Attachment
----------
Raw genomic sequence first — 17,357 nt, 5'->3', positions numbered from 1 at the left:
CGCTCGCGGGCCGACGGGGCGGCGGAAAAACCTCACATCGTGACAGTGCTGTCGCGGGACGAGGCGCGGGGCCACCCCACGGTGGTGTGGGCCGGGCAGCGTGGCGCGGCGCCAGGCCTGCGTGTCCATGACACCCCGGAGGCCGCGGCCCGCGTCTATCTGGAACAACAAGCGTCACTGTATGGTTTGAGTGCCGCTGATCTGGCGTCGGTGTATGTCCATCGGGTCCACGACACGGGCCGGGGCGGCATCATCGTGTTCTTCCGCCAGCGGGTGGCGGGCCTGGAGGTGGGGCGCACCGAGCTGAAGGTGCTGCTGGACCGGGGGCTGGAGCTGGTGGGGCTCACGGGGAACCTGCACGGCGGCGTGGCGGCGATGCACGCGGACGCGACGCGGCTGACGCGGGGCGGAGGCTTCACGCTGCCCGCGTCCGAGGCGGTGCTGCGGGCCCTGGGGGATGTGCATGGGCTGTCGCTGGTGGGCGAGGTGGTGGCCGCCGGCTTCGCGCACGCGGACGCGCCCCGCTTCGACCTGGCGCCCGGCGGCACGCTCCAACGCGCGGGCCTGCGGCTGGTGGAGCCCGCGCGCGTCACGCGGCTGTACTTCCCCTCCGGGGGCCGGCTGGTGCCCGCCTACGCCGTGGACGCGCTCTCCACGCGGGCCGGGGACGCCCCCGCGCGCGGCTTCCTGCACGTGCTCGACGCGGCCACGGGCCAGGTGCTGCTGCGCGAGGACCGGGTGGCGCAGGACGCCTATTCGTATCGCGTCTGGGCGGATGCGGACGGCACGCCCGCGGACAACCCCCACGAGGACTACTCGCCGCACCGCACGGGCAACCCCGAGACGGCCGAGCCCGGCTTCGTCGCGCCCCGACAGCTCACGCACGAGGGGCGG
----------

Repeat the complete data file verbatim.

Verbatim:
Raw genomic sequence first — 17,357 nt, 5'->3', positions numbered from 1 at the left:
CGCTCGCGGGCCGACGGGGCGGCGGAAAAACCTCACATCGTGACAGTGCTGTCGCGGGACGAGGCGCGGGGCCACCCCACGGTGGTGTGGGCCGGGCAGCGTGGCGCGGCGCCAGGCCTGCGTGTCCATGACACCCCGGAGGCCGCGGCCCGCGTCTATCTGGAACAACAAGCGTCACTGTATGGTTTGAGTGCCGCTGATCTGGCGTCGGTGTATGTCCATCGGGTCCACGACACGGGCCGGGGCGGCATCATCGTGTTCTTCCGCCAGCGGGTGGCGGGCCTGGAGGTGGGGCGCACCGAGCTGAAGGTGCTGCTGGACCGGGGGCTGGAGCTGGTGGGGCTCACGGGGAACCTGCACGGCGGCGTGGCGGCGATGCACGCGGACGCGACGCGGCTGACGCGGGGCGGAGGCTTCACGCTGCCCGCGTCCGAGGCGGTGCTGCGGGCCCTGGGGGATGTGCATGGGCTGTCGCTGGTGGGCGAGGTGGTGGCCGCCGGCTTCGCGCACGCGGACGCGCCCCGCTTCGACCTGGCGCCCGGCGGCACGCTCCAACGCGCGGGCCTGCGGCTGGTGGAGCCCGCGCGCGTCACGCGGCTGTACTTCCCCTCCGGGGGCCGGCTGGTGCCCGCCTACGCCGTGGACGCGCTCTCCACGCGGGCCGGGGACGCCCCCGCGCGCGGCTTCCTGCACGTGCTCGACGCGGCCACGGGCCAGGTGCTGCTGCGCGAGGACCGGGTGGCGCAGGACGCCTATTCGTATCGCGTCTGGGCGGATGCGGACGGCACGCCCGCGGACAACCCCCACGAGGACTACTCGCCGCACCGCACGGGCAACCCCGAGACGGCCGAGCCCGGCTTCGTCGCGCCCCGACAGCTCACGCACGAGGGGCGG